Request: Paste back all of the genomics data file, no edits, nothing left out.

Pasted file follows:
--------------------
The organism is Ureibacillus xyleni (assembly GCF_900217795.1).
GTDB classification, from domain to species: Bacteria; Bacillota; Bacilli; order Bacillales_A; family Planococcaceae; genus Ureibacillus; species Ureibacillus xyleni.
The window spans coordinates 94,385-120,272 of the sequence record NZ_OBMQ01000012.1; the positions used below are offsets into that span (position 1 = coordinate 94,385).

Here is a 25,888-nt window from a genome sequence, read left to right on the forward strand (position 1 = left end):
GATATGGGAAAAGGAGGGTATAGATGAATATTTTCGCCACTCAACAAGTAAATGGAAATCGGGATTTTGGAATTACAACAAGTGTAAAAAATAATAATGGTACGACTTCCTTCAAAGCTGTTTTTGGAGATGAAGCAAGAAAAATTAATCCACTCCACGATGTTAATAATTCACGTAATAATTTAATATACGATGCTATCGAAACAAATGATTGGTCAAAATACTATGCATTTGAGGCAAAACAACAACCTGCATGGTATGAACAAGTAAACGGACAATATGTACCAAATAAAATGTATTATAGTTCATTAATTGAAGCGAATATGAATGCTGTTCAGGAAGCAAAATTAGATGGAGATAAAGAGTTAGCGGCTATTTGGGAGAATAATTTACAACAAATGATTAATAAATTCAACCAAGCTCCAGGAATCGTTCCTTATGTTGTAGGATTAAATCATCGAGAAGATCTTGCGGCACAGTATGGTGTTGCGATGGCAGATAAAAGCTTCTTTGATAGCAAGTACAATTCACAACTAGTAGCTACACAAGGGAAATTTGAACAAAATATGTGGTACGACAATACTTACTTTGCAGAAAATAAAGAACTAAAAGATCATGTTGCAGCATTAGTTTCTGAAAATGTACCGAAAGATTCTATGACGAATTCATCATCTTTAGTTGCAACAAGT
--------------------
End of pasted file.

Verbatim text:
The organism is Ureibacillus xyleni (assembly GCF_900217795.1).
GTDB classification, from domain to species: Bacteria; Bacillota; Bacilli; order Bacillales_A; family Planococcaceae; genus Ureibacillus; species Ureibacillus xyleni.
The window spans coordinates 94,385-120,272 of the sequence record NZ_OBMQ01000012.1; the positions used below are offsets into that span (position 1 = coordinate 94,385).

Here is a 25,888-nt window from a genome sequence, read left to right on the forward strand (position 1 = left end):
GATATGGGAAAAGGAGGGTATAGATGAATATTTTCGCCACTCAACAAGTAAATGGAAATCGGGATTTTGGAATTACAACAAGTGTAAAAAATAATAATGGTACGACTTCCTTCAAAGCTGTTTTTGGAGATGAAGCAAGAAAAATTAATCCACTCCACGATGTTAATAATTCACGTAATAATTTAATATACGATGCTATCGAAACAAATGATTGGTCAAAATACTATGCATTTGAGGCAAAACAACAACCTGCATGGTATGAACAAGTAAACGGACAATATGTACCAAATAAAATGTATTATAGTTCATTAATTGAAGCGAATATGAATGCTGTTCAGGAAGCAAAATTAGATGGAGATAAAGAGTTAGCGGCTATTTGGGAGAATAATTTACAACAAATGATTAATAAATTCAACCAAGCTCCAGGAATCGTTCCTTATGTTGTAGGATTAAATCATCGAGAAGATCTTGCGGCACAGTATGGTGTTGCGATGGCAGATAAAAGCTTCTTTGATAGCAAGTACAATTCACAACTAGTAGCTACACAAGGGAAATTTGAACAAAATATGTGGTACGACAATACTTACTTTGCAGAAAATAAAGAACTAAAAGATCATGTTGCAGCATTAGTTTCTGAAAATGTACCGAAAGATTCTATGACGAATTCATCATCTTTAGTTGCAACAAGT